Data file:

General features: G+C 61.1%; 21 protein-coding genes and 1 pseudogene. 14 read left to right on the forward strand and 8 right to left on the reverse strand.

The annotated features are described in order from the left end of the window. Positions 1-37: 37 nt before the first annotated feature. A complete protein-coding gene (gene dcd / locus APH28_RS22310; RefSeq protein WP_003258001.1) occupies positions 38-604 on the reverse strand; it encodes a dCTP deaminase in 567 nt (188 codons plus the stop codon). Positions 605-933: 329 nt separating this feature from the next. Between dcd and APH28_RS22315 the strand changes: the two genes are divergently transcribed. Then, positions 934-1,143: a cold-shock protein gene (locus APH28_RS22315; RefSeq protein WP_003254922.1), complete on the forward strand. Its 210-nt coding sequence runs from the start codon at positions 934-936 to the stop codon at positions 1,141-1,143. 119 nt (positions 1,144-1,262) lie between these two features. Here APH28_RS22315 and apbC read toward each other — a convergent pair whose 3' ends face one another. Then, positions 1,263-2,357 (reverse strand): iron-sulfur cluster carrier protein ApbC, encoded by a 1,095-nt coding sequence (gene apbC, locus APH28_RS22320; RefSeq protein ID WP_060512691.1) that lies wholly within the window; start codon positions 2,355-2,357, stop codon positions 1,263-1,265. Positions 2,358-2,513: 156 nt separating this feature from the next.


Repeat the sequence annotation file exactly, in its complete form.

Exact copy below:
General features: G+C 61.1%; 21 protein-coding genes and 1 pseudogene. 14 read left to right on the forward strand and 8 right to left on the reverse strand.

The annotated features are described in order from the left end of the window. Positions 1-37: 37 nt before the first annotated feature. A complete protein-coding gene (gene dcd / locus APH28_RS22310; RefSeq protein WP_003258001.1) occupies positions 38-604 on the reverse strand; it encodes a dCTP deaminase in 567 nt (188 codons plus the stop codon). Positions 605-933: 329 nt separating this feature from the next. Between dcd and APH28_RS22315 the strand changes: the two genes are divergently transcribed. Then, positions 934-1,143: a cold-shock protein gene (locus APH28_RS22315; RefSeq protein WP_003254922.1), complete on the forward strand. Its 210-nt coding sequence runs from the start codon at positions 934-936 to the stop codon at positions 1,141-1,143. 119 nt (positions 1,144-1,262) lie between these two features. Here APH28_RS22315 and apbC read toward each other — a convergent pair whose 3' ends face one another. Then, positions 1,263-2,357 (reverse strand): iron-sulfur cluster carrier protein ApbC, encoded by a 1,095-nt coding sequence (gene apbC, locus APH28_RS22320; RefSeq protein ID WP_060512691.1) that lies wholly within the window; start codon positions 2,355-2,357, stop codon positions 1,263-1,265. Positions 2,358-2,513: 156 nt separating this feature from the next.